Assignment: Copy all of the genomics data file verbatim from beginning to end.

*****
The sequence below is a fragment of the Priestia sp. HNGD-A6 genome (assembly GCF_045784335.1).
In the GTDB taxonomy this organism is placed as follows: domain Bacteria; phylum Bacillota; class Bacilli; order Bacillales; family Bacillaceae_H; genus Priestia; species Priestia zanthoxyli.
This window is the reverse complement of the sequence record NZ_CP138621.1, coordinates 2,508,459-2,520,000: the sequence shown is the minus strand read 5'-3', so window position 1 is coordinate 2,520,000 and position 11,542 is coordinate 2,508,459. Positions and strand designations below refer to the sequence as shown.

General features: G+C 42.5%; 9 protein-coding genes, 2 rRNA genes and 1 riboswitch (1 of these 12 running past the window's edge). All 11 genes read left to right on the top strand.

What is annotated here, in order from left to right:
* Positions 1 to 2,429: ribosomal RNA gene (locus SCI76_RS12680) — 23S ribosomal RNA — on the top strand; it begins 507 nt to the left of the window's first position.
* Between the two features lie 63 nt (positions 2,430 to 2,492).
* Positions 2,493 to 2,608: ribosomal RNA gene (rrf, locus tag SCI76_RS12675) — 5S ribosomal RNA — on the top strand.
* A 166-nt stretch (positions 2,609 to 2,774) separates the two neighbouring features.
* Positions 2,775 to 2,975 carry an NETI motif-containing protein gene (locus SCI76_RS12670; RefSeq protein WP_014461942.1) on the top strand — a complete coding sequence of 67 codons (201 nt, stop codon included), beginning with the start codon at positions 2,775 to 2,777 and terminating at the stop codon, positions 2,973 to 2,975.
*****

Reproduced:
The sequence below is a fragment of the Priestia sp. HNGD-A6 genome (assembly GCF_045784335.1).
In the GTDB taxonomy this organism is placed as follows: domain Bacteria; phylum Bacillota; class Bacilli; order Bacillales; family Bacillaceae_H; genus Priestia; species Priestia zanthoxyli.
This window is the reverse complement of the sequence record NZ_CP138621.1, coordinates 2,508,459-2,520,000: the sequence shown is the minus strand read 5'-3', so window position 1 is coordinate 2,520,000 and position 11,542 is coordinate 2,508,459. Positions and strand designations below refer to the sequence as shown.

General features: G+C 42.5%; 9 protein-coding genes, 2 rRNA genes and 1 riboswitch (1 of these 12 running past the window's edge). All 11 genes read left to right on the top strand.

What is annotated here, in order from left to right:
* Positions 1 to 2,429: ribosomal RNA gene (locus SCI76_RS12680) — 23S ribosomal RNA — on the top strand; it begins 507 nt to the left of the window's first position.
* Between the two features lie 63 nt (positions 2,430 to 2,492).
* Positions 2,493 to 2,608: ribosomal RNA gene (rrf, locus tag SCI76_RS12675) — 5S ribosomal RNA — on the top strand.
* A 166-nt stretch (positions 2,609 to 2,774) separates the two neighbouring features.
* Positions 2,775 to 2,975 carry an NETI motif-containing protein gene (locus SCI76_RS12670; RefSeq protein WP_014461942.1) on the top strand — a complete coding sequence of 67 codons (201 nt, stop codon included), beginning with the start codon at positions 2,775 to 2,777 and terminating at the stop codon, positions 2,973 to 2,975.